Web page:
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Traveling the Amazon River

Dec 31 2011

sunny

Dec 31 2011
• River pilot joins us for the trip to Manaus
• Traveling the Amazon river

Day on the Amazon on the way to Santarem. This morning at 7 a.m. the ship dropped anchor at Macapa Station to pick up pilots and local officials. The pilots will take us down the Amazon. I slept through this stop. Breakfast on the deck as usual.

I can’t begin to explain how awesome it feels to be on the Amazon. The air is warm but pleasant; there is a nice warm breeze aboard the ship. Other than the ship there is no noise The size of the river, the realization I’m in Brazil, it is almost overwhelming. It is a good place to be. An occasional moth-bat flies aboard but other than that we are not seeing people or animals. A few grasshoppers. It is warm, a little muggy. Partially cloudy. Sometimes we see a tributary off the Amazon. We learned in a lecture that people do not live along the Amazon but in villages a ways back from the river. The river rises during rainy season (starts Nov / Dec though today someone told us it is late this year) and the land along with river will be flooded.

Zen, our art teacher, calls the Amazon a “main artery of our planet”. I like that.

The river is very wide. At the mouth you can only see water. The mouth is 200 miles across and there is an island in the mouth that is the size of Switzerland and we can’t even see that when in the mouth. As we moved further into the river, there are jungle forests on each side. The river is brown. It gets its color from all the earth (that’s not the word but I can’t think of it) the river carries to the mouth. We see occasional barges and river boats. Other than that very quiet. The skies are slightly cloudy. The air is about 82 degrees and humid and the water is 83 degrees about noon. The world seems really huge and expansive on the Amazon.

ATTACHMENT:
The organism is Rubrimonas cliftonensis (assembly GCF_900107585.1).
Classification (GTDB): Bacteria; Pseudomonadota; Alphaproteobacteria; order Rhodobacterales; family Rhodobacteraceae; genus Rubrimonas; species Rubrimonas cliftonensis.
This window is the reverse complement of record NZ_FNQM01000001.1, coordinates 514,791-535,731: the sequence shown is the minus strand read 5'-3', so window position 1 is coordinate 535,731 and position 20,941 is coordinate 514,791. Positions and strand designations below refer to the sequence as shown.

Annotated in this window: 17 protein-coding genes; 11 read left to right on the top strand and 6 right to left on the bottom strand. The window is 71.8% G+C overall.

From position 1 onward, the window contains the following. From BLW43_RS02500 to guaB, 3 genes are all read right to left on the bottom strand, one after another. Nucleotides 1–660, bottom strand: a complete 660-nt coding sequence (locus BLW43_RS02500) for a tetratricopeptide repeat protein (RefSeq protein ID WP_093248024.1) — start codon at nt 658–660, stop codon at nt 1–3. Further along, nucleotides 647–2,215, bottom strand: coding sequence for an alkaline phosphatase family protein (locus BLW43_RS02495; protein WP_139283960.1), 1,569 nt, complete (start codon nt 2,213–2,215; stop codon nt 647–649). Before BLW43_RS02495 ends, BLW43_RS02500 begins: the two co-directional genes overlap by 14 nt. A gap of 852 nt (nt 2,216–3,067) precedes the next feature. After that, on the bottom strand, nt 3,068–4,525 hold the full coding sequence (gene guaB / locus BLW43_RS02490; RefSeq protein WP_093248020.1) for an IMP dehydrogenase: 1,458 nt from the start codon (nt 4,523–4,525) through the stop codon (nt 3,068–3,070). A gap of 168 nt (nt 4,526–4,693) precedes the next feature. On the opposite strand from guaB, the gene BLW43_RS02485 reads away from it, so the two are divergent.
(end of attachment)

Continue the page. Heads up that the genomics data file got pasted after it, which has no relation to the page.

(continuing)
Joan and I eat every meal possible outside. There is a formal dining room with servers that is indoors. The other dining area is upstairs where there is a buffet and also indoor or outdoor dining. We love eating outdoors. We have had three formal dinners (which are not that formal) but which are served in the dining room. That was for Captains night, Xmas ever and New Year’s Eve so far.
Joan and I had art class at 9 a.m. Zen Browne, who teaches art at Brooklyn Art Museum, is our teacher. He is a very interesting and helpful and lets us do whatever we want. We’ve been doing mostly water color. I’ve never done anything like this before and I find I’m really enjoying it. Today I painted the Amazon.

At 10:30 a.m. we had a class “From the Poles to the Tropics: Why Animals and Plants Live Where They do” by Dr. Schoenherr. He talked about weather and climate and how that affects animal and plant distribution. The Xingo dam in Brazil is one. Rocky calls climate change a social justice issue. He says he doesn’t talk about Polar Bears – the talks about people and what is happening to them due to global warming. Besides deforestation there’s a problem with people clearing enough land to sustain themselves. He sees sustainability as an issue of population control.

We had a pre-port class for Santareum Brazill and we told to bring water, hate, poncho (rainy season has started) sunscreen, hat, ziplock bag for camera and insect repellent.

In the intro we learned about Santareum and Brazil:
• 5,000,000 slaves were brought to Brazil
• Brazil had 50% of worlds slaves, the U.S. 5%
• 45% of Brazil’s population self-identifies as mixed race or black; .5 (1/2%) self identifies as indigenous. In the 1970’s Brazil’s census had people self-identify and there were 134 races identified. Racism exists in Brazil. It is more insidious than in the U.S. Brazil is 2nd blackest country in world, after Nigeria. Word for mixed race is “Mastisos”.

Was fun to greet the new year on the Amazon River.

(not complete, will finish later)

Posted by Linda K 19:44 Archived in Brazil

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